Liev Schreiber speaks about efforts to provide aid to Ukrainians

When Liev Schreiber first saw how ordinary Ukrainians on the ground deal with the massive and urgent crises caused by the Russian war, one thing was immediately clear to him: “They did all the work.”

Speaking about his nonprofit BlueCheck Ukraine at the Karlovy Vary Film Festival on Saturday, the actor/writer/producer explained that the realization is central to his reorganized relief efforts.

Schreiber was also motivated to start BlueCheck Ukraine after many Americans expressed doubts about whether funds donated to war aid would reach those most in need. Westerners are skeptical about transparency in Eastern Europe, he learned, likely because of the region’s history of corruption and waste.

So he met with experts from local organizations and they decided that donors need an organization that can certify that the dollars given are being used effectively – something many large nonprofits can’t do because they simply use local subcontractors with the Order distribution of help.

In a rapidly changing environment, knowing the facts is crucial, Schreiber added. “Chaos and misinformation – that’s what Putin is banking on.”

Another immediate realization he’s had since dedicating himself and a few friends to organizing aid, Schreiber said, is that responding to the needs of war-affected people is “a moving target.”

First traveling to Poland to help chef José Andrés’ organization World Central Kitchen feed some of the millions of Ukrainian refugees, he explained, his team was at a loss just after Easter that year, when the number of migrants skyrocketed from 10,000 per day dropped to about 900 .

It was clear that many Ukrainians were on their way home, even though rockets were – and are – falling in cities far from the front lines. Another important lesson, therefore, is that one day urgently needed refugees arrive from Ukraine and the next day orphans have to be transported around the country. Or medical help. Or shelters for internally displaced persons.

Without telling his family, at least until afterward, Schreiber said, he then ventured to Lviv in western Ukraine to get a better sense of what was needed. He soon learned of a small group of taxi drivers and volunteers who alone had brought about 10,000 children and women from dangerous areas under Russian fire. “Ukrainians are incredibly resourceful,” he said.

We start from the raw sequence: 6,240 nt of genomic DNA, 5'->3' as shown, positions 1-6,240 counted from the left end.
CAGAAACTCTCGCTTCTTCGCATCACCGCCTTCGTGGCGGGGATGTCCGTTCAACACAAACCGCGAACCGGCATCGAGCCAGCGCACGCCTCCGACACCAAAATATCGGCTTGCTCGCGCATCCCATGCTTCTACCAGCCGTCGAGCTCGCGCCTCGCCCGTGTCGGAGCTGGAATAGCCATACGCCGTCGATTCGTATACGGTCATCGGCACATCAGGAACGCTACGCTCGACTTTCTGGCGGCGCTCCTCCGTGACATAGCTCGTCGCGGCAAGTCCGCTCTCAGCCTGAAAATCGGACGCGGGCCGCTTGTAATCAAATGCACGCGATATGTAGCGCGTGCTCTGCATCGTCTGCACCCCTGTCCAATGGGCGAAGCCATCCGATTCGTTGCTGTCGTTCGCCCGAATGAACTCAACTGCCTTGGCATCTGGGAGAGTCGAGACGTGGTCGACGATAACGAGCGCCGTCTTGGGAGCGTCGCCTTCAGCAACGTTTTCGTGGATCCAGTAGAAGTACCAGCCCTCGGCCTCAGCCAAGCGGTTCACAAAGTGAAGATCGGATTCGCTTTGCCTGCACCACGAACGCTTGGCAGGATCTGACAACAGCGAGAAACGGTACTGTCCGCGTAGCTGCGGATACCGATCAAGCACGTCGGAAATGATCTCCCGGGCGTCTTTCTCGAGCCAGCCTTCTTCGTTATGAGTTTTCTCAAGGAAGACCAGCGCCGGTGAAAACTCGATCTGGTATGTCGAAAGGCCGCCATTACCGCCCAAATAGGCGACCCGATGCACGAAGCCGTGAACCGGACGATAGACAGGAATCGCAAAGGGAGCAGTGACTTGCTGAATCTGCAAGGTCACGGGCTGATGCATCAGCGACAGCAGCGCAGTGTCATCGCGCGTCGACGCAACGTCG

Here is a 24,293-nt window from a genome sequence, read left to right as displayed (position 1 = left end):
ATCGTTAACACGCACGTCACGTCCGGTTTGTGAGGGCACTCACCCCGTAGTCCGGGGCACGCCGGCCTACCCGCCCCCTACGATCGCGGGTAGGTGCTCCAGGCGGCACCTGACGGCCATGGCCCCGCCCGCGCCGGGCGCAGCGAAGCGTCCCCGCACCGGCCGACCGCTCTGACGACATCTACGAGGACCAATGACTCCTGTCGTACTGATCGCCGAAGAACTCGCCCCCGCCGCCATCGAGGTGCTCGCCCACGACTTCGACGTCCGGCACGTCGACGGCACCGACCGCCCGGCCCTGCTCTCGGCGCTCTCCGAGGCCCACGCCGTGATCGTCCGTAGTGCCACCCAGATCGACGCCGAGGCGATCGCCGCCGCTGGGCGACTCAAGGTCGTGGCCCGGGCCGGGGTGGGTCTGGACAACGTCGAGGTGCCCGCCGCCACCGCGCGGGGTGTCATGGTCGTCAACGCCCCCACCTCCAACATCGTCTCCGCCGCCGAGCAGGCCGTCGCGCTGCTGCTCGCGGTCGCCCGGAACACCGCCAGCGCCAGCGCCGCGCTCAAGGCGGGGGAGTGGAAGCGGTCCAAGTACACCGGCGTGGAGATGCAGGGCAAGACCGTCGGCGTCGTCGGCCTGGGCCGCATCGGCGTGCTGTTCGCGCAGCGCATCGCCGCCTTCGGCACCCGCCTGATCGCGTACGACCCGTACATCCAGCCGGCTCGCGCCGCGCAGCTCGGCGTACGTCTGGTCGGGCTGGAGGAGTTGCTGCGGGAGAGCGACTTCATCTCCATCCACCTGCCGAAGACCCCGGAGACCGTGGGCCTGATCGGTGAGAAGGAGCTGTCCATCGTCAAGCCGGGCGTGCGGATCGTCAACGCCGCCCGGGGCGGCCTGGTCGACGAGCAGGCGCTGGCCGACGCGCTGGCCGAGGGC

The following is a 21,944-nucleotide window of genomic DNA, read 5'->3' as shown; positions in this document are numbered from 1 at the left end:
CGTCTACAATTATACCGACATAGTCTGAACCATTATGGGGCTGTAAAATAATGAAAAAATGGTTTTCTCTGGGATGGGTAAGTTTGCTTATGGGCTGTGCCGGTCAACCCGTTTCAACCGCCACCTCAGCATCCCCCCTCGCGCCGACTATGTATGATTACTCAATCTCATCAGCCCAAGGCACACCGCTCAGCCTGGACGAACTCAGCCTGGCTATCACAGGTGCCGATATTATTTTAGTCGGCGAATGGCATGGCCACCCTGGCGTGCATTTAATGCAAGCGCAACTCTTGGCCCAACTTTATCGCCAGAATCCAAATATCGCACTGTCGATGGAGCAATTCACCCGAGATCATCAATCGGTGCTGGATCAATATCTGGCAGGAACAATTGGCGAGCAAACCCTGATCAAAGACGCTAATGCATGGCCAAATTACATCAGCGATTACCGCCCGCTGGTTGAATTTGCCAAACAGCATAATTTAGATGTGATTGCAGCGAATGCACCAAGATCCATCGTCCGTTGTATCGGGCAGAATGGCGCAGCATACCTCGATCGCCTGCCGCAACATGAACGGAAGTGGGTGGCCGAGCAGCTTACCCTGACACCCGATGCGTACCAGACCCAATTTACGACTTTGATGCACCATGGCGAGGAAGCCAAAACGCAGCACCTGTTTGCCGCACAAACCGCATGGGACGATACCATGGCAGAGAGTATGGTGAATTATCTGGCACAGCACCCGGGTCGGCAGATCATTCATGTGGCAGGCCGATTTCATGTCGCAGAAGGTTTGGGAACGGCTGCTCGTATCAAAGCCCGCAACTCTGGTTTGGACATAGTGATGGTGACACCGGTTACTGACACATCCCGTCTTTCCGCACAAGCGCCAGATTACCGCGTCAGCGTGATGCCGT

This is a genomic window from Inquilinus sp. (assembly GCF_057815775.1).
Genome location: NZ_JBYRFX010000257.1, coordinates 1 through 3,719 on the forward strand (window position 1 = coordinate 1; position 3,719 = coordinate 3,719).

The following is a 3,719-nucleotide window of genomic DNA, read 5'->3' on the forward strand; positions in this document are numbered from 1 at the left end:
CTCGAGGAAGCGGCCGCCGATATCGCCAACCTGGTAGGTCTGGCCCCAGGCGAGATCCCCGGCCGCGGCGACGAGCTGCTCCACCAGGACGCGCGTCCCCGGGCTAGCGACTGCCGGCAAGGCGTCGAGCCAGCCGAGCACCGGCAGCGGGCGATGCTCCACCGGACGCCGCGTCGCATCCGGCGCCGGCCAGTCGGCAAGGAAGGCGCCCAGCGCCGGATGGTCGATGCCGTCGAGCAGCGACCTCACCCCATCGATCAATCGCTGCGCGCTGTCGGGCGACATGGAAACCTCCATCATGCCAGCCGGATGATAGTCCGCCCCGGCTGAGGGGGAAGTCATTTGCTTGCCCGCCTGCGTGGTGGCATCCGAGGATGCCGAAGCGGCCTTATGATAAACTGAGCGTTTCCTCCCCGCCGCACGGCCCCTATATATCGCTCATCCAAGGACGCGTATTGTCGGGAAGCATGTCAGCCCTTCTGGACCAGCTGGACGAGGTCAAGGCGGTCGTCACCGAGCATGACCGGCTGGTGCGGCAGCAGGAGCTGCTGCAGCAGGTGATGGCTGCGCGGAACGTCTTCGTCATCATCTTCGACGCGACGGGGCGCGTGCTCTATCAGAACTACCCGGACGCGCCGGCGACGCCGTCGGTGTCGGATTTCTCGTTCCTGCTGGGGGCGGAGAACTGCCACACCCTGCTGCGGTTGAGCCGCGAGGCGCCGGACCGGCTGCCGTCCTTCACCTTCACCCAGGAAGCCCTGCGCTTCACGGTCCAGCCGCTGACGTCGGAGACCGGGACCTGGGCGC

Asked whether film festivals should show Russian state-funded works, as Karlovy Vary, Cannes and other festivals have done this year, Schreiber said he was “uncomfortable” with the idea of ​​banning artists, but added that It is a complex problem without a clear right or wrong answer.

The Ray Donovan star confessed that after discovering that his ancestors have roots in Ukraine, he always felt a bit like identifying with the country. But after Russia invaded on February 24, Schreiber said he quickly realized that Americans “sitting on their butts” at home have very little real common identity with what Ukrainians’ daily life is now.

Still, common roots motivate people, he said. “I see America as a nation of grandchildren.”

Schreiber admits it was a mess setting up BlueCheck Ukraine and admits that even their website is still under construction. But he was inspired by a conversation he had with Ukrainian President Volodymyr Zelenskyy. One thing stuck in the memory of the determined Commander-in-Chief Schreiber: “You are much braver than you think.”

The other takeaway he shared that explains why there is a urgency to act now was this: “It’s better to deal with it now, before there’s a knock on your door.”

Schreiber, back in Karlovy Vary after 18 years, was last here to present his directorial debut Everything Is Illuminated, starring Elijah Wood. The Golden Globe-nominated actor is set to speak about his film and television work at a masterclass on Sunday, likely touching on his roles in movies like The Sum of All Fears and X-Men Origins: Wolverine.

https://variety.com/2022/film/global/liev-schreiber-karlovy-vary-film-festival-1235308323/ Liev Schreiber speaks about efforts to provide aid to Ukrainians

Charles Jones

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